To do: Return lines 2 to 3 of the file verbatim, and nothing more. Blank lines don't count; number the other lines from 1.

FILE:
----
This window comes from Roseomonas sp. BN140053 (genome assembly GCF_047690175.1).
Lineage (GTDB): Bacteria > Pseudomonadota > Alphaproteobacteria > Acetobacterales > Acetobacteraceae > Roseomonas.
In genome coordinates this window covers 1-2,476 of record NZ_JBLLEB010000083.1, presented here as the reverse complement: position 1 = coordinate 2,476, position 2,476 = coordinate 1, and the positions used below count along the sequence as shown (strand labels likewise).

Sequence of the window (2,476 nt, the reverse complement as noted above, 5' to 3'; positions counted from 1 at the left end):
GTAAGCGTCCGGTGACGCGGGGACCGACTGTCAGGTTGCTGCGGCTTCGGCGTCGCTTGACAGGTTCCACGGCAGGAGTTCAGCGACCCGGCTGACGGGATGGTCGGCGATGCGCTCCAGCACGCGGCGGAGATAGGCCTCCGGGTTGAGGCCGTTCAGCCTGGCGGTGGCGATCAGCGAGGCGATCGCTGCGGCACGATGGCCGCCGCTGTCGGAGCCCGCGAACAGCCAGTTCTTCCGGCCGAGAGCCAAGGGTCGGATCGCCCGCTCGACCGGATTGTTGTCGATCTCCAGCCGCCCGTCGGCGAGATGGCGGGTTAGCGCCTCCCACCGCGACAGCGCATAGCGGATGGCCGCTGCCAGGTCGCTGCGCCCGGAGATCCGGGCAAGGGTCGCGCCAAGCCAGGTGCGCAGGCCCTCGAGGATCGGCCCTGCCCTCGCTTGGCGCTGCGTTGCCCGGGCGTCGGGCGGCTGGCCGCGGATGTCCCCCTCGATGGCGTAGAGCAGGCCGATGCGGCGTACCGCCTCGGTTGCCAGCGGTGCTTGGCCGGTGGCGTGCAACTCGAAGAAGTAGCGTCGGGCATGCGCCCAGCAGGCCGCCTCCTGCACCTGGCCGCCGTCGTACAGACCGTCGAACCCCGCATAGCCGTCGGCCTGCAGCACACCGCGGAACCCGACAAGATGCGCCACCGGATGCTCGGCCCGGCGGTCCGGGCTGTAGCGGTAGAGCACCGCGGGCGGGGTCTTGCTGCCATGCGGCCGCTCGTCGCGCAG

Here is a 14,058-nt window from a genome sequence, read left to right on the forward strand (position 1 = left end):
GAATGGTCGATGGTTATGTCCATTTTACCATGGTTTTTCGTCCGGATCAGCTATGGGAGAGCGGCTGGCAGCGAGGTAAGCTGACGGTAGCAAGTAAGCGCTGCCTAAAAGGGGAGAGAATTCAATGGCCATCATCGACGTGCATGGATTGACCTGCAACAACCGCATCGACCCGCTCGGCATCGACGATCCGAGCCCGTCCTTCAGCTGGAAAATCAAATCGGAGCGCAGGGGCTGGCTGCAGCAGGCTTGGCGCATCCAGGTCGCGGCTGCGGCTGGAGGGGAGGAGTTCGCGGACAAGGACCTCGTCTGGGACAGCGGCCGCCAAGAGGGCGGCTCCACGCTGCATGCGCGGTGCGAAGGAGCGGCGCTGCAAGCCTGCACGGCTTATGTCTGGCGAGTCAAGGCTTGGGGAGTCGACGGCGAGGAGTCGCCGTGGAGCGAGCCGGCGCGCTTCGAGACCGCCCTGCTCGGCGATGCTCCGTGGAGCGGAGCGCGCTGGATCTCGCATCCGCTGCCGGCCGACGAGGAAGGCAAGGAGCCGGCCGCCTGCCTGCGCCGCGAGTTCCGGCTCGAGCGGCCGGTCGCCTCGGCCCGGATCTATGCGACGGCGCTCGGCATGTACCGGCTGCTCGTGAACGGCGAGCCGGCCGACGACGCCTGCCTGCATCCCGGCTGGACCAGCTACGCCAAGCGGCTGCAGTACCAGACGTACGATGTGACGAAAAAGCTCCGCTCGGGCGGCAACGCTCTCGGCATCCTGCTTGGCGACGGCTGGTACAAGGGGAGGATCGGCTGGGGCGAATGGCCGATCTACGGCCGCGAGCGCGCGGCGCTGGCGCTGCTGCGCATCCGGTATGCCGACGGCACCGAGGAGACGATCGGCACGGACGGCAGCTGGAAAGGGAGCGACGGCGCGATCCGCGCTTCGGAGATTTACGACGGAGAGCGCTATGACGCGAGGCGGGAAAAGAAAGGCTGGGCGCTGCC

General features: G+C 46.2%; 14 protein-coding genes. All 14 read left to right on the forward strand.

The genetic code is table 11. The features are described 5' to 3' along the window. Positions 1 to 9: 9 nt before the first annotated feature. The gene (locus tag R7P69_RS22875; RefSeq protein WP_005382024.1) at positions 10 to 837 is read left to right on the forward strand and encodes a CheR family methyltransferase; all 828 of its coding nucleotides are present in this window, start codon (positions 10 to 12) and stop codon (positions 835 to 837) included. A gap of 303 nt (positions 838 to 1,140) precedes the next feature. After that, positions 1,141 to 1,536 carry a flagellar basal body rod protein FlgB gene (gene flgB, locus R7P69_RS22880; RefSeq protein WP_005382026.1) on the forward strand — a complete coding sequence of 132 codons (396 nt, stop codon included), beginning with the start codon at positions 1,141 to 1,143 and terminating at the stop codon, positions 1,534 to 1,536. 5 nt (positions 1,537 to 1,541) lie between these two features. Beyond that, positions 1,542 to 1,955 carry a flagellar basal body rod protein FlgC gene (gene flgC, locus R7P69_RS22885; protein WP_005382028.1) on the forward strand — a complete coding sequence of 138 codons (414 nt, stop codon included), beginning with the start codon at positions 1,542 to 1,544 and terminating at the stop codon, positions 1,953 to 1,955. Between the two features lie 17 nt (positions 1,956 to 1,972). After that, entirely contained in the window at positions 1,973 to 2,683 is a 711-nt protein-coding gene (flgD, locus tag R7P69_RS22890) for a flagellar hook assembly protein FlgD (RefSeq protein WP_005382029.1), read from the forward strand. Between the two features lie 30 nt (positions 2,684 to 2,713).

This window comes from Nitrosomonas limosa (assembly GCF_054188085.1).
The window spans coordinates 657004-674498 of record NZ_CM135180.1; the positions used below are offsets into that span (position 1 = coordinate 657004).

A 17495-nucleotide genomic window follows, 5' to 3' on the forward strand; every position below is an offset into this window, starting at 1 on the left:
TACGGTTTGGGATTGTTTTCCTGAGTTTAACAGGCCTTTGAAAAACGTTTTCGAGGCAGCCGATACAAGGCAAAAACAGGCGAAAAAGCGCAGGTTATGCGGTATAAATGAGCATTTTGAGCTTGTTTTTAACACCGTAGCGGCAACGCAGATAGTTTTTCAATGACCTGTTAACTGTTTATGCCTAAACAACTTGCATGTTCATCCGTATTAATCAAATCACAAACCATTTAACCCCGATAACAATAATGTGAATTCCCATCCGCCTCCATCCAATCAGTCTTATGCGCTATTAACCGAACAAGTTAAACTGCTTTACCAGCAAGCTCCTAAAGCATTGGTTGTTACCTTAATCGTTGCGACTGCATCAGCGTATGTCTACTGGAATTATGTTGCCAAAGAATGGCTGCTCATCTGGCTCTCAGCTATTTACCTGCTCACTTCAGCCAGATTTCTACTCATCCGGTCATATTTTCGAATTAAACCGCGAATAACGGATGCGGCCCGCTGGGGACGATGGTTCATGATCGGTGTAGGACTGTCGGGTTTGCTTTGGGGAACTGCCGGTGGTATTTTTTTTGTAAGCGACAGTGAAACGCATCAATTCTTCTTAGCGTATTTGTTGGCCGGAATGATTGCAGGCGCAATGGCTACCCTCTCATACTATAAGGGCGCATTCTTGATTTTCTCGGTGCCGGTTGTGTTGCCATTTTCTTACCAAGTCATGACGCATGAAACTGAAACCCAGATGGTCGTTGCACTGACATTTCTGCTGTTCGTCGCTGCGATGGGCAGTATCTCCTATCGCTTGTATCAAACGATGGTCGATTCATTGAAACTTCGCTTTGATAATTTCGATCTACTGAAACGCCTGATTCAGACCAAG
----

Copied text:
Lineage (GTDB): Bacteria > Pseudomonadota > Alphaproteobacteria > Acetobacterales > Acetobacteraceae > Roseomonas.
In genome coordinates this window covers 1-2,476 of record NZ_JBLLEB010000083.1, presented here as the reverse complement: position 1 = coordinate 2,476, position 2,476 = coordinate 1, and the positions used below count along the sequence as shown (strand labels likewise).